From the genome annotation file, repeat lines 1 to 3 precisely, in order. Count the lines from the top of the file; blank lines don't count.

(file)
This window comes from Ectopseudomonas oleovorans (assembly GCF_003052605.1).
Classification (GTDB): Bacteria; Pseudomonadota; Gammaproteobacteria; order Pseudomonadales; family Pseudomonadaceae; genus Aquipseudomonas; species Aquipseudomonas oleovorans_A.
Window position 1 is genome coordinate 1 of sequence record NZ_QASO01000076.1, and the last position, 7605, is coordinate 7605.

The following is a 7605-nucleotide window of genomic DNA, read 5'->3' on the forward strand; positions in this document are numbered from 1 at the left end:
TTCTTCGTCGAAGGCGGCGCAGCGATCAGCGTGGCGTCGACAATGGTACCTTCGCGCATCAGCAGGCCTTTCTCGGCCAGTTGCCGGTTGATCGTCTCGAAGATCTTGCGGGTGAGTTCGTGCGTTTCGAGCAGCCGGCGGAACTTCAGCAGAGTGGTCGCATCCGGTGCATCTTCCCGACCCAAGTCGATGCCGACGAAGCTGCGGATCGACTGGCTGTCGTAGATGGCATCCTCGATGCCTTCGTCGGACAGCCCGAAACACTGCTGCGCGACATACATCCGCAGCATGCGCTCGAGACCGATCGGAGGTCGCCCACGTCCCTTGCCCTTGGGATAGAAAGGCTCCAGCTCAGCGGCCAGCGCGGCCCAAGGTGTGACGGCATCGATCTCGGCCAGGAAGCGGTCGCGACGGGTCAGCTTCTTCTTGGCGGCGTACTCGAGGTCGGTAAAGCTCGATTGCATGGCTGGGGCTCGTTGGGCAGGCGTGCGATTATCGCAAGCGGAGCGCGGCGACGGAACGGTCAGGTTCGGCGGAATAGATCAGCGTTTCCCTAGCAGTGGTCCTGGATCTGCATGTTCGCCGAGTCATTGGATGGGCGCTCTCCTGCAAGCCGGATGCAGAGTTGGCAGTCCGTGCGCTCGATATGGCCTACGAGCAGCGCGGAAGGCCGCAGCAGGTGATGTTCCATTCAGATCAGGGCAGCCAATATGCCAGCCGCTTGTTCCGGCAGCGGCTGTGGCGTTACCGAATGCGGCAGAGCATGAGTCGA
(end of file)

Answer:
This window comes from Ectopseudomonas oleovorans (assembly GCF_003052605.1).
Classification (GTDB): Bacteria; Pseudomonadota; Gammaproteobacteria; order Pseudomonadales; family Pseudomonadaceae; genus Aquipseudomonas; species Aquipseudomonas oleovorans_A.
Window position 1 is genome coordinate 1 of sequence record NZ_QASO01000076.1, and the last position, 7605, is coordinate 7605.